Back in 1968, golf was still very underdeveloped in Austria. In fact, there were less than fifteen courses in the country when Mr. Karl Bauer and Dr. Wolfgang Paul (the first president of the club) created an 18-hole golf course on a piece of flat land south of Vienna with the help of Scottish architect Douglas Stonehouse.
Föhrenwald was very open then, but the club soon called in Jeff Howes, a Canadian golf architect who worked for Jack Nicklaus before relocating to Ireland and setting up his own design business. Jeff Howes has been tweaking, redesigning and improving the course for some twelve years now, planting trees, reshaping holes and greens, and creating several holes on land acquired after 1968. The new holes add relief to the layout as they are located in two quarries which used to border the golf course.
Golfclub Föhrenwald was home to the Ladies European Tour’s Austrian and then Uniqa Open from 2005 to 2012, which unfortunately no longer exists within the LET calendar. However, the course is still kept in very good condition all year round and will be a source of enjoyment to golfers of all levels.
Föhrenwald may have lost its main claim to fame, the Ladies European tour event which took place eight years in a row at this location, but it is still a very good golf course, and still improving since its architect, Jeff Howes, is still seen around the fairways imagining ways to tweak and fine tune his layout, thirteen years after he was first called in by the club’s board. Either that, or he fell in love with the small critters running along the fairways at all times of day: the course is “graced” with hundreds of susliks, or ground squirrels, a protected species in Austria that loves terrain like a golf course as they dig their burrows in grassy areas with short turf. The good thing is that they are probably too small to be interested in stealing golf balls!
I liked the intelligent design of the course, which takes every advantage of the natural resources that can be found on the site: the expansion holes (3, 4, 7 and 8) that have been created in land that used to be quarries, giving some (moderate) elevation change opportunities; the small river crossing the locale which was used to create two lakes and a hazard zone defending the front of the 9th and 13th greens. The long hitters on the 9th may be tempted to reach the green in two, but they must be sure of their distance to avoid the stream. And the par-four 13th is not only a scenic hole due to the forest around it and the creek, but also one of the tougher holes to score on, with its green tucked around a dogleg placed a long way from the tee and with the same stream crossing the fairway just a few yards in front of it.. There are also a good number of bunkers strategically placed, which to me seemed to remind golfers that Jeff Howes first worked for Jack Nicklaus: the bunkers are often in clusters of three and four, especially the fairway ones, and sometimes around the greens they are quite expansive. Another unusual feature of the course, is the huge waste area that separates the 7th and 8th holes.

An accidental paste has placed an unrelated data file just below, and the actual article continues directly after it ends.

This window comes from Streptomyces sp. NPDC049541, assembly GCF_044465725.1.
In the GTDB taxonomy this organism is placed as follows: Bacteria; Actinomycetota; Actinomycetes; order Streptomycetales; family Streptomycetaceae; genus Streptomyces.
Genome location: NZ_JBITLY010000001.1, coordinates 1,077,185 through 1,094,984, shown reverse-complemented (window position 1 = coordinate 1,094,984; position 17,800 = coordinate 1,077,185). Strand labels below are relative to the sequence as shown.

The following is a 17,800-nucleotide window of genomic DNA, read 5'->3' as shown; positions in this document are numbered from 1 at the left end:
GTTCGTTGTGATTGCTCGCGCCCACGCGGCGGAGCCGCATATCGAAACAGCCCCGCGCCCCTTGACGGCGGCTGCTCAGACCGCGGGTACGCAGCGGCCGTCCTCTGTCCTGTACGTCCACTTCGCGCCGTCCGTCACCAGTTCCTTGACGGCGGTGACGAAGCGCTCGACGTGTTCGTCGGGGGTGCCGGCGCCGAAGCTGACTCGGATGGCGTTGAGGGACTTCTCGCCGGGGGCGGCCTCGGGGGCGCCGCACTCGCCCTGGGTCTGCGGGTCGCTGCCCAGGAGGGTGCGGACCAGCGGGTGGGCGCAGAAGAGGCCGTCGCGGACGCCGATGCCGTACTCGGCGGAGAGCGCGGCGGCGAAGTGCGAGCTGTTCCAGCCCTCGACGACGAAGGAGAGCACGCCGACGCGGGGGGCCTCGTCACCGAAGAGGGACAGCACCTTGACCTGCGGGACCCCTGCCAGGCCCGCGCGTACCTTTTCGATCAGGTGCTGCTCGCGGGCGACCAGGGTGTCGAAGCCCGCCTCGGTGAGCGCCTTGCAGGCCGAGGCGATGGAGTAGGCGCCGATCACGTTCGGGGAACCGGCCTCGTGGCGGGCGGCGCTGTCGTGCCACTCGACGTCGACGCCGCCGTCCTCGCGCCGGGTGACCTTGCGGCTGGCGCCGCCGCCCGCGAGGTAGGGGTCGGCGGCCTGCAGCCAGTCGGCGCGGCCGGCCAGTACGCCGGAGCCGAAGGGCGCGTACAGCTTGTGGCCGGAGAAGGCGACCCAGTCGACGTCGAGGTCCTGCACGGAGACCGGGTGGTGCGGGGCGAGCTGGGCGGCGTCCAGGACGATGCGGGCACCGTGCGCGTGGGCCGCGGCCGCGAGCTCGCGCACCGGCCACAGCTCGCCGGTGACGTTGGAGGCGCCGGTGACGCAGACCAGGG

The course is far from short at 6323 meters from the tips, 5960 meters from the men’s tees and still 5099 meters (not 5100, according to the score card!) from the ladies’ tees. This in addition to everything else was a good reason for the European lady pros to come back to this venue year after year as they could stage their battles on a course that was not too physically demanding but which required good strategy and length off the tee.
The “signature holes” are to be found next to the clubhouse: the short 16th crosses the main lake and demands a high tee shot with precision distance as the green is defended by three big bunkers guarding its front, its back and its left side, the right side keeping very close to the water. And then the long finishing 18th hole, where the stream can be first encountered crossing the fairway a good 100 meters short of the green, runs along the other side of the lake with the moderately elevated green flanked by convoluted bunkers on one side, and the lake on the other. I think my favorite hole was the par-four 3rd though, which runs along the edge of a sharp drop all along its right side. It is a dogleg right, and the options for the tee shot are interesting, a classic risk-reward situation depending on how much the golfer wants to cut across the hazard. The “Tiger line” may not be such a good option for long hitters though, as there is a large bunker lurking inside the dogleg to catch the ball of the golfer who only thinks about carrying the ravine.
And, last but not least, the team at the clubhouse and at the restaurant are very welcoming to the visitors and the food offering is quite good. It proves much harder to leave this golf course than to find one’s way to it, as is rendered even more obvious by the very healthy membership, close to 900.